The Conservation Lands Foundation, working with a number of other partners, worked to establish critically important policy directives for the Conservation Lands, develop a vibrant network of grassroots advocates and stewards across the West, defend our public lands when necessary, spearhead new national monument designations, and educate policymakers and recreationists on the vision for this new system.
While important and pressing work still remains, it’s hard not to see a bright future for our National Conservation Lands.
Our National Conservation Lands are pretty awesome, and often under-appreciated. I’ve had an excellent time on my quest to visit each of the major areas of the system.
Wyss Campaign for Nature
Not satisfied with this historic conservation success, however, the Wyss Foundation has recently embarked on an incredibly bold new campaign to protect 30% of the world’s land and waters by 2030.
Yes, you read that right: 30% by 2030.
And to help make that happen, the Wyss Foundation is committing to donating $1 billion towards the effort. Yes, you also read that right: one billion dollars.
And all of that finally leads me to Hansjörg Wyss.
A Swiss native, he fell in love with America’s public lands while working a summer job as a highway surveyor in Colorado while studying at Harvard. He went on to make gobs and gobs of money producing medical devices, before selling is company for more than $20 billion.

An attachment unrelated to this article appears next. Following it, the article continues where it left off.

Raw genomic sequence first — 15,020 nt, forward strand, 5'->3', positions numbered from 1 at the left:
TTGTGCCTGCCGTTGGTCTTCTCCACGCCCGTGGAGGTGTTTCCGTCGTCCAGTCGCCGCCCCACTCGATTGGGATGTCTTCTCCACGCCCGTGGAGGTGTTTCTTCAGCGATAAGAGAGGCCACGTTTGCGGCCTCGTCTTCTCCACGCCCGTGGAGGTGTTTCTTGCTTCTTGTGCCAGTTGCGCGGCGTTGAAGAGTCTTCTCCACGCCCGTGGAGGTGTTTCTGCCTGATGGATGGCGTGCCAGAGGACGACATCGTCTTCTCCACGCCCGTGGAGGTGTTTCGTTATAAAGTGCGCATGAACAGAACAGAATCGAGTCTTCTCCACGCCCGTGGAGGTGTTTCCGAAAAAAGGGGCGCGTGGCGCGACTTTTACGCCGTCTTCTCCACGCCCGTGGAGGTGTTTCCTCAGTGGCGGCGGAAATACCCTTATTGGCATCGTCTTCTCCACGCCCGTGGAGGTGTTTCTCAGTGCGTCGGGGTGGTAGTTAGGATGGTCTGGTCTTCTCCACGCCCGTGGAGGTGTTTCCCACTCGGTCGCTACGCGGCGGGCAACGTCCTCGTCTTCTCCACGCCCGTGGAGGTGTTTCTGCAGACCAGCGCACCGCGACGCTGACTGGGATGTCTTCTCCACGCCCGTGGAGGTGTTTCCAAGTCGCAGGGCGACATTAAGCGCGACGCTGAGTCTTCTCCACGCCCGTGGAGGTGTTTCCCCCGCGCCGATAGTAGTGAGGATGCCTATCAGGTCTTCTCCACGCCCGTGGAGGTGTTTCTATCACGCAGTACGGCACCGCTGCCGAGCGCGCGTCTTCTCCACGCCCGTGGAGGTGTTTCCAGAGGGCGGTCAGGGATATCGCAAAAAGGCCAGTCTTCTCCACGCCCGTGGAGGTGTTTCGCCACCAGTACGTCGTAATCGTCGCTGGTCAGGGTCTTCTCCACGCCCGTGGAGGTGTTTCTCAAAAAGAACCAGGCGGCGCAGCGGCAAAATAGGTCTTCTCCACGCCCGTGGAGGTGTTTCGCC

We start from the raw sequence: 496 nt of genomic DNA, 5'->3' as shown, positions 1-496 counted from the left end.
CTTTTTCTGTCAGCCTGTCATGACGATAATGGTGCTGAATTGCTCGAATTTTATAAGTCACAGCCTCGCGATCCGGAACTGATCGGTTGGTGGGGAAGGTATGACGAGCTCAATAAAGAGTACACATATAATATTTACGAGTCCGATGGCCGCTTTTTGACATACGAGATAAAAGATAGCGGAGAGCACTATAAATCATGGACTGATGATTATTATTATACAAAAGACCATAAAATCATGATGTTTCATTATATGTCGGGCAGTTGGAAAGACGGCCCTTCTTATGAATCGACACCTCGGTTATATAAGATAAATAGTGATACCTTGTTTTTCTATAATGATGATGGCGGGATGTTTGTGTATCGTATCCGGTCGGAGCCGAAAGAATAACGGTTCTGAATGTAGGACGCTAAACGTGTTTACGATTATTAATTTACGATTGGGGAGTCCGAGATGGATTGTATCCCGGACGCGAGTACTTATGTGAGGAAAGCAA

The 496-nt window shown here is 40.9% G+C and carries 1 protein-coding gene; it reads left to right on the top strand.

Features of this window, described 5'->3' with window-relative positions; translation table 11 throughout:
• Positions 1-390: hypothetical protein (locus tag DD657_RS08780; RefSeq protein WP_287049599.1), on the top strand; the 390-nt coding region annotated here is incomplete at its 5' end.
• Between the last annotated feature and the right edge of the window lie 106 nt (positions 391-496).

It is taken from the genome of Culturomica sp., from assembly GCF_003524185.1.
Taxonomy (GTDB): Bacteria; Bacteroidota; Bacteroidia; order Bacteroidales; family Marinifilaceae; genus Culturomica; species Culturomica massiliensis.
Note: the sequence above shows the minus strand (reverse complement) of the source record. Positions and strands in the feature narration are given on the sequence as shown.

Since that time, he’s quietly become one of the most generous philanthropists in the world. While he supports a number of causes, public lands—and what they represent—remain a meaningful part of his life and efforts.
Each investment we make in conservation is an enduring investment in democracy.Hansjörg Wyss
Through his philanthropy to date, the Wyss Foundation has helped to protect more than 27 million acres across the US. It’s spearheaded countless projects that have resulted in tangible conservation wins. It’s helped to chart a new vision for the nation’s largest land manager, and worked hard to expand the lands included in the National Conservation Lands system. It’s invested in meaningful grassroots organizing, intended to build a network of local advocates and stewards for our public lands.
Through his continued philanthropy, the Wyss Campaign for Nature builds upon the successes and lessons learned of its previous efforts, turning its attention to the rest of the World.
For someone that few have ever heard of, that’s one helluva legacy.
Thank you, Mr. Wyss, for all that you have done for our public lands.
Check out my other posts for the #NatureWritingChallenge
Photo courtesy of Wyss Campaign For Nature.
1 thought on “A little known hero in public lands conservation”
What a wonderful legacy and putting action to ones passions. More folks should know about Wyss and his foundation!